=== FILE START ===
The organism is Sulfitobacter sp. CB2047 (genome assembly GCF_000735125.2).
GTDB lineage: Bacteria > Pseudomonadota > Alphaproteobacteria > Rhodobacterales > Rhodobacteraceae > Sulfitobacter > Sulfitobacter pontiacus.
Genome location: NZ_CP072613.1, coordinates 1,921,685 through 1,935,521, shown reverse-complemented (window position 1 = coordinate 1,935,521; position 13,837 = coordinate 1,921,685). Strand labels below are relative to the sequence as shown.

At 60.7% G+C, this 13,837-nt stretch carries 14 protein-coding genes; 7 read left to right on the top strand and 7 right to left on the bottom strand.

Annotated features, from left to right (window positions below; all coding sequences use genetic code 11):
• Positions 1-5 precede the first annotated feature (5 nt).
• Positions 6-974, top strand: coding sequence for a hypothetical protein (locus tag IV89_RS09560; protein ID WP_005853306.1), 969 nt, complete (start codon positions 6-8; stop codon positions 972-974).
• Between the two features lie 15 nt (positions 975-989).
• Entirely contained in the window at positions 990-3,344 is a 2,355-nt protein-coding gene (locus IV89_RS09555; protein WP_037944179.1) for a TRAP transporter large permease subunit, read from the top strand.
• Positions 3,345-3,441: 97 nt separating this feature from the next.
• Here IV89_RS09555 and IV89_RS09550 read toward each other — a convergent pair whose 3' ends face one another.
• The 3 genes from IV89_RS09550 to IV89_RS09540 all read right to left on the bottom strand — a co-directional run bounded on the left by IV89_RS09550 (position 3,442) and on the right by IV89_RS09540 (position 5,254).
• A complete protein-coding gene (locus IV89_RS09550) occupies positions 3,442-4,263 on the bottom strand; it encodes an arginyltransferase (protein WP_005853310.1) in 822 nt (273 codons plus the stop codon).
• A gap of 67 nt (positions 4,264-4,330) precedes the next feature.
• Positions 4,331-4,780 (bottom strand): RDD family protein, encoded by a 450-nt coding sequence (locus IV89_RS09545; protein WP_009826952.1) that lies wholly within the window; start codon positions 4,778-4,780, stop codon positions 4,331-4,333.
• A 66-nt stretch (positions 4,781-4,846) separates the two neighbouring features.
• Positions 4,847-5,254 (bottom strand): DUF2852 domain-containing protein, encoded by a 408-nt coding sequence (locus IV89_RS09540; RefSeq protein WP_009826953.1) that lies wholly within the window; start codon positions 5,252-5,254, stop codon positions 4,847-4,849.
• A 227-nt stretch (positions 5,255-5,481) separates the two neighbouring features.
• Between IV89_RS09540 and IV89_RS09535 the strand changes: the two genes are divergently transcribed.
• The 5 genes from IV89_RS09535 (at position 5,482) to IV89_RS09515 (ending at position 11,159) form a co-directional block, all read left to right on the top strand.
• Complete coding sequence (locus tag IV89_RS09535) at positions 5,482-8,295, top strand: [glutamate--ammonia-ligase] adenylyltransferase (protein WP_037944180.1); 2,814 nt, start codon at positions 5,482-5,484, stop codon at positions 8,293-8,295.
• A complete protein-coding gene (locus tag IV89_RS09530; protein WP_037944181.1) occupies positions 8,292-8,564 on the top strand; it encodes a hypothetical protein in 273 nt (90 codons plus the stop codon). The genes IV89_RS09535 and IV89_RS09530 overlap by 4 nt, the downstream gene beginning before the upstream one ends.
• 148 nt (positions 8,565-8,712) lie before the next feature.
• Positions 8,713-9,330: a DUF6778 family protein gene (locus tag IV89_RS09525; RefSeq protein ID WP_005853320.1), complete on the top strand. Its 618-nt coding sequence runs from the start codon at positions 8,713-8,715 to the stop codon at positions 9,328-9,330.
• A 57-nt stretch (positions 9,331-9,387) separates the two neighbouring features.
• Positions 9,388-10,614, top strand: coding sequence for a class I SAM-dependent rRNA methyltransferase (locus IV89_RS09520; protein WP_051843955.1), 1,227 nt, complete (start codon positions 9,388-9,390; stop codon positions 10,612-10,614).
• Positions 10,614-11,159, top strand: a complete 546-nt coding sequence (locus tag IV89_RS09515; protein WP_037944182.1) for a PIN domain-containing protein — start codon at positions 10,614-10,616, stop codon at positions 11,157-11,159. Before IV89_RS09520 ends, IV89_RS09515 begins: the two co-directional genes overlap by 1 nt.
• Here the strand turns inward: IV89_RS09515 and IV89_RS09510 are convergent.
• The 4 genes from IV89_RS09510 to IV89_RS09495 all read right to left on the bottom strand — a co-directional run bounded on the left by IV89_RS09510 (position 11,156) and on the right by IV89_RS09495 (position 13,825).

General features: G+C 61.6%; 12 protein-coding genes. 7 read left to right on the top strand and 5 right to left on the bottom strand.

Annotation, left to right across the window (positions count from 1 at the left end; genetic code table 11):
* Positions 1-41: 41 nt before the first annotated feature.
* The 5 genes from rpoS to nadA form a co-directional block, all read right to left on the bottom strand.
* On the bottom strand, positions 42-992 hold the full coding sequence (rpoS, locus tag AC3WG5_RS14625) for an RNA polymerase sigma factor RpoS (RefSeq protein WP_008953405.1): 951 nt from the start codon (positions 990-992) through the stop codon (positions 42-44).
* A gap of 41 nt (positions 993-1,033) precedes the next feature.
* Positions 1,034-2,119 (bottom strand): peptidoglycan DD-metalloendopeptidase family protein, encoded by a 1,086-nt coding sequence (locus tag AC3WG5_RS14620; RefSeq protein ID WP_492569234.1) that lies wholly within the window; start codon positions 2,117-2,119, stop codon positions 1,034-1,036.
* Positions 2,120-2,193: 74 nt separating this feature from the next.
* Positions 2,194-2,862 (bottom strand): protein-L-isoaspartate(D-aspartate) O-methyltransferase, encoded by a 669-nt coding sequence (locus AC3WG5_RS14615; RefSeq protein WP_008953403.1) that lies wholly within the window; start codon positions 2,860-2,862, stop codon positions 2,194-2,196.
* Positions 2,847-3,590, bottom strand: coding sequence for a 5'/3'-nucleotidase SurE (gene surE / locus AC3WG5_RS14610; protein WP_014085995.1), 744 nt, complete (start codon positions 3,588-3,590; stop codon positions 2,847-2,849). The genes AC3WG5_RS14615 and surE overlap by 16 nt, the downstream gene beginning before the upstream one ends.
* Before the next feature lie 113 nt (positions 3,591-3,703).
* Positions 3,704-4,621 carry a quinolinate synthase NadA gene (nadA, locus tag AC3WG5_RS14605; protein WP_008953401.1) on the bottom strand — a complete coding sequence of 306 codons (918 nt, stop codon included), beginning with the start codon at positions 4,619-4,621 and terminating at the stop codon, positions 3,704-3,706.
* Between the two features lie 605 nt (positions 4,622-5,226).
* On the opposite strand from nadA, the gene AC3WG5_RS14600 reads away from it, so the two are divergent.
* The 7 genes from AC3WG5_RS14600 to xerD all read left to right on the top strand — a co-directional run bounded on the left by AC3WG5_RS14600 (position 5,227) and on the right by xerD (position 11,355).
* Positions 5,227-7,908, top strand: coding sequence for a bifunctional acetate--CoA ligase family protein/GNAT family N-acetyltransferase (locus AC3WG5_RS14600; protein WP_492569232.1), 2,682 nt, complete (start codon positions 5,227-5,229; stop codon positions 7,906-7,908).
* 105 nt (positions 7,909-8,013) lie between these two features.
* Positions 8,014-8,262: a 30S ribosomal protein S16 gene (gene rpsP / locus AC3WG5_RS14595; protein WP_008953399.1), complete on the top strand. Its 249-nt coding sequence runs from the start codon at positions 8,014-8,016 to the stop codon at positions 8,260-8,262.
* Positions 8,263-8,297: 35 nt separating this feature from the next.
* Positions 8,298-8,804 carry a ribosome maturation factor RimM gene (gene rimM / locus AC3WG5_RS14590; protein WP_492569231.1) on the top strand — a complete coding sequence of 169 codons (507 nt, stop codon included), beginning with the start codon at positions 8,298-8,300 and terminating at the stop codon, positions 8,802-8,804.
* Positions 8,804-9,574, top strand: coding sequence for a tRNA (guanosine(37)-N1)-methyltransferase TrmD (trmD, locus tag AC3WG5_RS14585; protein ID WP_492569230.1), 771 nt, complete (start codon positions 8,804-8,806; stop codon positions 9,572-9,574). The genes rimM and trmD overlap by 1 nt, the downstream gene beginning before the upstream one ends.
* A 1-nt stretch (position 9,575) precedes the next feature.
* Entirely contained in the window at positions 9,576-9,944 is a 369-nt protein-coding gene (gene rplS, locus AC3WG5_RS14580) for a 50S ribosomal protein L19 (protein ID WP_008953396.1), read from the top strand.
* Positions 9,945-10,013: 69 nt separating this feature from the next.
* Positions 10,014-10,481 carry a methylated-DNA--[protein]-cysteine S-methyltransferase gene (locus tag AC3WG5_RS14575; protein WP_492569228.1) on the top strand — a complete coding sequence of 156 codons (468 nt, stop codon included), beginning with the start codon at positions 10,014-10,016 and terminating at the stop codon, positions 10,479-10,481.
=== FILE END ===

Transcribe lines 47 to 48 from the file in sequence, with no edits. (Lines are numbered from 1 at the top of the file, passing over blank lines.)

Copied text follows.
* Positions 8,014-8,262: a 30S ribosomal protein S16 gene (gene rpsP / locus AC3WG5_RS14595; protein WP_008953399.1), complete on the top strand. Its 249-nt coding sequence runs from the start codon at positions 8,014-8,016 to the stop codon at positions 8,260-8,262.
* Positions 8,263-8,297: 35 nt separating this feature from the next.